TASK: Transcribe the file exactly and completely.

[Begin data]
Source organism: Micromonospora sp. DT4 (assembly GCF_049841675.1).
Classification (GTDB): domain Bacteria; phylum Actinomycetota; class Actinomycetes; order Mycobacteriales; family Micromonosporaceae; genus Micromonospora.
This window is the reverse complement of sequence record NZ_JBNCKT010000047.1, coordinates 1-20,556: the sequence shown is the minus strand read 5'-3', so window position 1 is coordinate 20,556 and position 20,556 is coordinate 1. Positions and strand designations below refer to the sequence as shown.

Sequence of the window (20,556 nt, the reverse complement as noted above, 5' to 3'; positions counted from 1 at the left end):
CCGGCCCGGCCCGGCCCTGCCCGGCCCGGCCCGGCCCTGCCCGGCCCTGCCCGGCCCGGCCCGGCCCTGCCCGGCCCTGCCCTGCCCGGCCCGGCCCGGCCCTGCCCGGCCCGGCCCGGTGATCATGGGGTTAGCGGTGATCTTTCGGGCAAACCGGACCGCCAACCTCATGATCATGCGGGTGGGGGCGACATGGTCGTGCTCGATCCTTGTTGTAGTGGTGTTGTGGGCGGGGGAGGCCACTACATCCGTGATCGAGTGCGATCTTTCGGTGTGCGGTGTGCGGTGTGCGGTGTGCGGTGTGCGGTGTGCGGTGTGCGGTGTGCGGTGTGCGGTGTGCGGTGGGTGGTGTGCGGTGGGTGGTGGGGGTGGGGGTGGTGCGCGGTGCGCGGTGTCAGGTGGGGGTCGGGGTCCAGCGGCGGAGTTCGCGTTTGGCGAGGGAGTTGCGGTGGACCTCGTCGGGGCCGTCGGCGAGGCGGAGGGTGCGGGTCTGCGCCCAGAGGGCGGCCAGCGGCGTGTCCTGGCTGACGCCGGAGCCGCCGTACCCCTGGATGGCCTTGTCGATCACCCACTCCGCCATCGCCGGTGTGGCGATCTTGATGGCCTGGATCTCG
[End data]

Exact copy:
Source organism: Micromonospora sp. DT4 (assembly GCF_049841675.1).
Classification (GTDB): domain Bacteria; phylum Actinomycetota; class Actinomycetes; order Mycobacteriales; family Micromonosporaceae; genus Micromonospora.
This window is the reverse complement of sequence record NZ_JBNCKT010000047.1, coordinates 1-20,556: the sequence shown is the minus strand read 5'-3', so window position 1 is coordinate 20,556 and position 20,556 is coordinate 1. Positions and strand designations below refer to the sequence as shown.

Sequence of the window (20,556 nt, the reverse complement as noted above, 5' to 3'; positions counted from 1 at the left end):
CCGGCCCGGCCCGGCCCTGCCCGGCCCGGCCCGGCCCTGCCCGGCCCTGCCCGGCCCGGCCCGGCCCTGCCCGGCCCTGCCCTGCCCGGCCCGGCCCGGCCCTGCCCGGCCCGGCCCGGTGATCATGGGGTTAGCGGTGATCTTTCGGGCAAACCGGACCGCCAACCTCATGATCATGCGGGTGGGGGCGACATGGTCGTGCTCGATCCTTGTTGTAGTGGTGTTGTGGGCGGGGGAGGCCACTACATCCGTGATCGAGTGCGATCTTTCGGTGTGCGGTGTGCGGTGTGCGGTGTGCGGTGTGCGGTGTGCGGTGTGCGGTGTGCGGTGTGCGGTGTGCGGTGGGTGGTGTGCGGTGGGTGGTGGGGGTGGGGGTGGTGCGCGGTGCGCGGTGTCAGGTGGGGGTCGGGGTCCAGCGGCGGAGTTCGCGTTTGGCGAGGGAGTTGCGGTGGACCTCGTCGGGGCCGTCGGCGAGGCGGAGGGTGCGGGTCTGCGCCCAGAGGGCGGCCAGCGGCGTGTCCTGGCTGACGCCGGAGCCGCCGTACCCCTGGATGGCCTTGTCGATCACCCACTCCGCCATCGCCGGTGTGGCGATCTTGATGGCCTGGATCTCG